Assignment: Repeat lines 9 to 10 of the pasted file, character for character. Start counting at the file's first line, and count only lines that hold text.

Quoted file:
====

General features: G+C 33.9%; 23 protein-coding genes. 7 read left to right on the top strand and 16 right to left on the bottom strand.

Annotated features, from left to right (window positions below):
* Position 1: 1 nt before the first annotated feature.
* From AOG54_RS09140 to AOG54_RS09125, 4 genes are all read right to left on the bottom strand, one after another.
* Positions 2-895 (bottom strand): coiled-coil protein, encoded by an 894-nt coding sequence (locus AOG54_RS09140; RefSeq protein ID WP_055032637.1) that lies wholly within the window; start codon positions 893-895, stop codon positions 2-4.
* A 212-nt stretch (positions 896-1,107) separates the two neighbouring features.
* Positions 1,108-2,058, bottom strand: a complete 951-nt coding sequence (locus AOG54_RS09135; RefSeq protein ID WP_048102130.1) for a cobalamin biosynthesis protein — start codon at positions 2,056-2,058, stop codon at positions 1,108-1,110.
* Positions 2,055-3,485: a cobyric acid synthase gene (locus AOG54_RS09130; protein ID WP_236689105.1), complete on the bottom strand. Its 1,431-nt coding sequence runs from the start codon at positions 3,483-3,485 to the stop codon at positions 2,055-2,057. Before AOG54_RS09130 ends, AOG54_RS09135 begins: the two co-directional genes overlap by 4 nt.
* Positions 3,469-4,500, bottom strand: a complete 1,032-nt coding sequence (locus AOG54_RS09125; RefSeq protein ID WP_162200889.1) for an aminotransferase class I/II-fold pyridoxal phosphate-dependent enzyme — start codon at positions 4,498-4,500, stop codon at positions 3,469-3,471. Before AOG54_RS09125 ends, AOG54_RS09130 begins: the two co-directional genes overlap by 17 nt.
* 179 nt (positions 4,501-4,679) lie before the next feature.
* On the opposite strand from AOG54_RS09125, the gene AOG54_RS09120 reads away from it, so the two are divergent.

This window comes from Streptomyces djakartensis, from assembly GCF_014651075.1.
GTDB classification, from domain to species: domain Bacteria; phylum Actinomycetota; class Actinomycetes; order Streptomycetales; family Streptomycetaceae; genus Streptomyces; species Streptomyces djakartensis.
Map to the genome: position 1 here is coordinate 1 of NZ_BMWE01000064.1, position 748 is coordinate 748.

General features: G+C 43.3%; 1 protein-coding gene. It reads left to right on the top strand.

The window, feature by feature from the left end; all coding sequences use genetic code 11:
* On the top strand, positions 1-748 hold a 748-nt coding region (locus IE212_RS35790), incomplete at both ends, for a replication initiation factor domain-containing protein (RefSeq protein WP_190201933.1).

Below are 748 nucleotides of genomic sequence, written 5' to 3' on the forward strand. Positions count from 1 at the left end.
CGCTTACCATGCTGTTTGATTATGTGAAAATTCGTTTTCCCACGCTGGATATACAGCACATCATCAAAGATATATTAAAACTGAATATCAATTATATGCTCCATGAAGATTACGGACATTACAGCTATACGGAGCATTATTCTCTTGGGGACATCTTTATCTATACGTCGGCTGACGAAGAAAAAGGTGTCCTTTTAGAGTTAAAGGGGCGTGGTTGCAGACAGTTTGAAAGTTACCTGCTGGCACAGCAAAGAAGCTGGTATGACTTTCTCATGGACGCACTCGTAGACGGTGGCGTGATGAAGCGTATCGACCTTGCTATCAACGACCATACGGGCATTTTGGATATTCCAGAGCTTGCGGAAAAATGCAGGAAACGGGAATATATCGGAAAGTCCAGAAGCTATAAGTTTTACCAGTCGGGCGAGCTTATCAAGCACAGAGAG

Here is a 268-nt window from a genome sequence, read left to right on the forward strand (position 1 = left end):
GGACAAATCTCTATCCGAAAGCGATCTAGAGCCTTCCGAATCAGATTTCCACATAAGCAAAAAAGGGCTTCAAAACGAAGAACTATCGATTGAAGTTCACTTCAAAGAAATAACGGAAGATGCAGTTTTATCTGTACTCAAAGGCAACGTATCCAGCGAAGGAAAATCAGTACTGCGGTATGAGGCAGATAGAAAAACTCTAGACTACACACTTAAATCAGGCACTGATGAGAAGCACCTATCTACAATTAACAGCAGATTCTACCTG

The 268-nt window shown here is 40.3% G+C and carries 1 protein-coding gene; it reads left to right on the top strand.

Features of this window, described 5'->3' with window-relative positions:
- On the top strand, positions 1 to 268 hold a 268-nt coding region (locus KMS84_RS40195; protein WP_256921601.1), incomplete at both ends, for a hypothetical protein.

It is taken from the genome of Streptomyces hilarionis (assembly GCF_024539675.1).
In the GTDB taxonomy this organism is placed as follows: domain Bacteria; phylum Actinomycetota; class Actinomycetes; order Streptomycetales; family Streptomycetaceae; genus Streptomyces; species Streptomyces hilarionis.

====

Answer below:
* Positions 3,469-4,500, bottom strand: a complete 1,032-nt coding sequence (locus AOG54_RS09125; RefSeq protein ID WP_162200889.1) for an aminotransferase class I/II-fold pyridoxal phosphate-dependent enzyme — start codon at positions 4,498-4,500, stop codon at positions 3,469-3,471. Before AOG54_RS09125 ends, AOG54_RS09130 begins: the two co-directional genes overlap by 17 nt.
* 179 nt (positions 4,501-4,679) lie before the next feature.